LIME prides itself on being a good corporate citizen although BU recalls that it was one of the first companies in Barbados at the onset of the global recession to retrench staff. It should come as no surprise after the recent settlement of the collective bargaining agreement with the Barbados Workers Union that LIME would seek to find ways to boost its revenue position. It now has three quarters to get the job done.
Extracted from the Facebook Page of Rosemary Parkinson. This blog was forwarded to Miles Howe, a Canadian journalist at the Halifax Media Group doing some good work to keep EMERA ‘honest’.
New Managing Director, Mark King
Many of you might remember the tirade I did on BARBADOS *NOT REALLY ANYMORE* LIGHT & POWER a few months ago. And how far dat little diatribe went. From Facebook to Barbados Underground to Brass Tacks et al. Remember you sent your CEO to me? Remember I posted what I would still consider to be answers that only Dale Carnegie would have had the balls to write about in his now so very famous book “How to win friends and influence (really meaning fool) people”? Well…after all dat episode our billl went back down to high but hello I understand the cost of living an’ all de ress of it and it still did not make me happy but it was manageable. NOW THIS MONTH WE BACK UP TO WHERE I BELLOWED AND I GINE BELLOW EVEN LOUDER NOW ‘CAUSE NOW I KNOW YOU RIPPING OFF CERTAIN PEOPLE WITHOUT A DOUBT!!!!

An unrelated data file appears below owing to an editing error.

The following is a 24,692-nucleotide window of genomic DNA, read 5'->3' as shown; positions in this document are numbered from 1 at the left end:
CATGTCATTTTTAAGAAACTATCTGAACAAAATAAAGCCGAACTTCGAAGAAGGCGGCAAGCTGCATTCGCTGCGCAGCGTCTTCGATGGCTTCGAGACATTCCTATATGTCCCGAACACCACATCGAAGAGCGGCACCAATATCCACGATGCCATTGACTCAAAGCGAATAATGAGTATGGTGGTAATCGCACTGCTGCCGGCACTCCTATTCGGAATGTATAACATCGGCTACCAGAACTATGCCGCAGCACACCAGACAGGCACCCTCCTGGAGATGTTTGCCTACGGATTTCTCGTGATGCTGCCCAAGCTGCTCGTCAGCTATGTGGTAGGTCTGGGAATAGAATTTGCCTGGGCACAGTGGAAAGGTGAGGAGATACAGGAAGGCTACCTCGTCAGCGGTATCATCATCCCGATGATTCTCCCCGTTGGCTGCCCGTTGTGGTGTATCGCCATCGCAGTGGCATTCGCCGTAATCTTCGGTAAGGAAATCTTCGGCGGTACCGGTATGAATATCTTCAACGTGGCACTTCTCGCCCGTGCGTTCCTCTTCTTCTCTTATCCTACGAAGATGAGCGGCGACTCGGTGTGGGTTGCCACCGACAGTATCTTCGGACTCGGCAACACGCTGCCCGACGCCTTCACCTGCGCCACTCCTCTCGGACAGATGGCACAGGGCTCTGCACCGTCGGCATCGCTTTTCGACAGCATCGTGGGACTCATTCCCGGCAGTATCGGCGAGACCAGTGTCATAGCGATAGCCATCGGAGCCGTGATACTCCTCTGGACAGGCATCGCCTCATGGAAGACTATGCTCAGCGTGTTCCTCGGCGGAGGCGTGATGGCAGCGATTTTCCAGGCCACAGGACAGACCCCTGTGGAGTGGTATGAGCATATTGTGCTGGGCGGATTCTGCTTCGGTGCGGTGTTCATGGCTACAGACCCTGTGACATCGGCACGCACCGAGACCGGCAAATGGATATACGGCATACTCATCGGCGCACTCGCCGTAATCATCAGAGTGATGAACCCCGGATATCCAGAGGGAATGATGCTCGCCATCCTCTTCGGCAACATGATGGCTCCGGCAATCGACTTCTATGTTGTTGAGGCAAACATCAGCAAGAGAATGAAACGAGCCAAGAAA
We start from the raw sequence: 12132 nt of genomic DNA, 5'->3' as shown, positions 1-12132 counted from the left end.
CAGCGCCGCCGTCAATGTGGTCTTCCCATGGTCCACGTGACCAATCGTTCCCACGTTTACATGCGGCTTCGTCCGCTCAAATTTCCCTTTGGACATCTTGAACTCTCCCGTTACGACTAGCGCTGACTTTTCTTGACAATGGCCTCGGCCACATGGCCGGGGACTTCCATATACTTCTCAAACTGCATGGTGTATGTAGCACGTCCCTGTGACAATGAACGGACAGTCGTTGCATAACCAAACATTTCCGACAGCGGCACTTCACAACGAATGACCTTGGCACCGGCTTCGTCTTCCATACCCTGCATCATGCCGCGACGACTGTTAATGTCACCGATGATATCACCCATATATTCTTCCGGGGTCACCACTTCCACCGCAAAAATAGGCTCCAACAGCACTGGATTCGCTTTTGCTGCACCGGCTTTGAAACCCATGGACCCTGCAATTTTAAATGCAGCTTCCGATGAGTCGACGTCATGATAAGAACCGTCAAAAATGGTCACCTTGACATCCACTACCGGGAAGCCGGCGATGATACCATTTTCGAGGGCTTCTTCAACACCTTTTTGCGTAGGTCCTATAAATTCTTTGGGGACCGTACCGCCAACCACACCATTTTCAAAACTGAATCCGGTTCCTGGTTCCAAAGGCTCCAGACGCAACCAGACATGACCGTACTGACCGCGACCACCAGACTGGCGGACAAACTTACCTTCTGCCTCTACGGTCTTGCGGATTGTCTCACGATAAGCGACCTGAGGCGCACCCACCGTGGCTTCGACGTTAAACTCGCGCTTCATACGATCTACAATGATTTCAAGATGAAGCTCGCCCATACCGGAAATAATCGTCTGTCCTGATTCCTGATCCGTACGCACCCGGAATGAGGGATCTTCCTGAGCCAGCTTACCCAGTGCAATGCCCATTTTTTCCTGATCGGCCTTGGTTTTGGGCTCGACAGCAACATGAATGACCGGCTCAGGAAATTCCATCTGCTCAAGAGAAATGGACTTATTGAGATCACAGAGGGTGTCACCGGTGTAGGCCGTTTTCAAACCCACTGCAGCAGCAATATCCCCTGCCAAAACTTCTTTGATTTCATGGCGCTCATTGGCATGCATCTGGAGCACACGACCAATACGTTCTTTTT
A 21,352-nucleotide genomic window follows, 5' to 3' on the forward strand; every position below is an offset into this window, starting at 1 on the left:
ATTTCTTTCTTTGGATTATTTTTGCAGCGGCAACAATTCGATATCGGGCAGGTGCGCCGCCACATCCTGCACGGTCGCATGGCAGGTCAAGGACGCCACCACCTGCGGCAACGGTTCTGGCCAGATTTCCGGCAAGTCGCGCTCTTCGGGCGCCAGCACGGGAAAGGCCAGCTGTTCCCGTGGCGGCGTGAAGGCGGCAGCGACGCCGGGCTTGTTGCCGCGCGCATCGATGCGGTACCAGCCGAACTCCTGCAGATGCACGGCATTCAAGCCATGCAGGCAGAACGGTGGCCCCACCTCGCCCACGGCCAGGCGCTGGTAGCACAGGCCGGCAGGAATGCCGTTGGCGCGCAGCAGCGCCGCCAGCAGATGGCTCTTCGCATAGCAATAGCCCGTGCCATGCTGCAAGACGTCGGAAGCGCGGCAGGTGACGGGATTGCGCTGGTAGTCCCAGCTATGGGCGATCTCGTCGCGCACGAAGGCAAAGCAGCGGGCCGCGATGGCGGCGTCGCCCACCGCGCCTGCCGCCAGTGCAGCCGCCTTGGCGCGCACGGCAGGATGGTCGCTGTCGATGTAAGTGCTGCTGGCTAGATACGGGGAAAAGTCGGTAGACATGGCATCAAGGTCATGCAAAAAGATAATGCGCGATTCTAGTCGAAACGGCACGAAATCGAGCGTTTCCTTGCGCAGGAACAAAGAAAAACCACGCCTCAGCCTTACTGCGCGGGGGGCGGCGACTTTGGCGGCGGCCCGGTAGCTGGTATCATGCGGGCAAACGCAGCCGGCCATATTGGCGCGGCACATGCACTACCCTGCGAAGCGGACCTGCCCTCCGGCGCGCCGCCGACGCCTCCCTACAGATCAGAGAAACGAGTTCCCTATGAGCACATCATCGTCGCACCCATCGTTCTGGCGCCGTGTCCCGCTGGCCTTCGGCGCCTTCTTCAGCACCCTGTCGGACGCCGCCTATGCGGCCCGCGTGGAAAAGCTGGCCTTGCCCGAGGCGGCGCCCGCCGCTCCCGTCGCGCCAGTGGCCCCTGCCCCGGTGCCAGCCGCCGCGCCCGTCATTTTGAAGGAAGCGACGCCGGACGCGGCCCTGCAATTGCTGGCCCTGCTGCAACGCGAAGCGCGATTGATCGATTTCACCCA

This last month’s bill is so raas high I gine have myself a heart attack together with my landlady nexx door….we done both sick already with chess cold. And her mother done spend a week almost in horspital so she was saving electricals at home. But dis’ month’s bill 20th November to 21st. December gone from the usual $600/700 a month now back up to $1200!!!!